Doing Poorly on Purpose: Why Smart Kids Choose Not to do Well in School

doing poorly on purpose

As a teacher myself, I feel your pain when a capable student chooses — yes, chooses — not to perform well academically. Cajole as we might (and do…) to convince kids like these on the merits of academic accomplishment, many of them look at us with that blank expression of adolescence that speaks volumes in its silence.

What they don’t say are things like these:

  • “School is irrelevant to what I’ll eventually do in life, and we both know it. Tell me how linear algebra will help me become a better attorney.”
  • “If you really cared to help me, you’d let me test out of what I know how to do so that I had time to pursue stuff that is important to me.”
  • “The reason I don’t do the homework is that I’ve already proven to you through my class performance that I understand this stuff. Wouldn’t you be as frustrated as I am if you had to do such meaningless work every night?”

Green Dot Divide

More times than not, smart students who choose to do poorly on purpose have very good reasons for being disillusioned with their middle and high school experiences. And these students may be on to something. Research on gifted students and other high achievers has shown that many of them know 50% or more of the grade-level curriculum before it’s “taught” to them.

Given this, students who do poorly on purpose chafe at having to prove to their teachers’ satisfaction — not once, but multiple times — that they’ve mastered basic skills. The end result of this academic tug-of-war between students and teachers is, at best, a tie, where no one gets what they truly hoped to achieve, and, at worst, a student abandoning hope altogether and “letting go of the rope” entirely.  Of course, in the end, neither of these results is productive.

So what’s the alternative?

From my 40+ years’ teaching experience with adolescents who choose to do poorly on purpose, I can vouch for the following options as avenues of potential success. I call the plan, “Getting to A” — although the letter grade of A is welcome, it’s not necessarily the ultimate objective. Instead, these are:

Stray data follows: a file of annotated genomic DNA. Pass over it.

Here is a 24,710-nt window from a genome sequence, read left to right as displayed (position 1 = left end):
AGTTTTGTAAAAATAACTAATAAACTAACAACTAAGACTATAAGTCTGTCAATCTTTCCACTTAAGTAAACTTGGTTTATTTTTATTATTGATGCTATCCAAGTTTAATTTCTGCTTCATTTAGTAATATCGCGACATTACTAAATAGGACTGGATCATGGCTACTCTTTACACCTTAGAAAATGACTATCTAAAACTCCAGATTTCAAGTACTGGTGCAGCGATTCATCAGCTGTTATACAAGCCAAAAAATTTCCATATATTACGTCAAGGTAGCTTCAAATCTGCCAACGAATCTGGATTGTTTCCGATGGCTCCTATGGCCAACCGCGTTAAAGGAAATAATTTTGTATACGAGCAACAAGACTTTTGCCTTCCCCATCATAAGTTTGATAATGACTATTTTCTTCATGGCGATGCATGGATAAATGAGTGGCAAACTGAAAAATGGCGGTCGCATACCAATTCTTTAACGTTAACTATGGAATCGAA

Autonomy

Helping our students engage in their own education by giving them some say in what they learn and how they show us they’ve done so.

Access

Allowing students to have the opportunity to learn at levels commensurate with their abilities, rather than using grade-level norms or prescribed curricular standards.

Advocacy

Guiding our students to become integral partners with us as they learn to become the best spokespersons for designing their own educational options.

Alternatives

Introducing our students to out-of-school opportunities (for example, independent study, internships, and online course options) that might be more appropriate ways for them to pursue learning.

Aspirations

Asking our students what it is that they love to do outside of school and finding ways to incorporate these passions into their school curriculum.

Approachable Educators

Becoming partners with our students in the learning process, where both parties are willing to listen to other points of view.

Green Dot Divide

By the time that academically-capable students who do poorly on purpose have reached middle or high school, they’ve had educational experiences that run the gamut from awesome to awful.

Only by engaging these seemingly disengaged students in the nuts and bolts of their own learning experiences will we ever reach the goal that both they and we strive for: student success and fulfillment of one’s personal learning agenda that’s based on two integral human needs, dignity and respect.

James R. Delisle, Ph.D., has been an educator in grades two through graduate school for more than 40 years, working primarily with gifted students. The author of 20 books, Jim’s latest is Doing Poorly on Purpose: Strategies to Reverse Underachievement and Respect Student Dignity, co-published by ASCD and Free Spirit Publishing in 2018.

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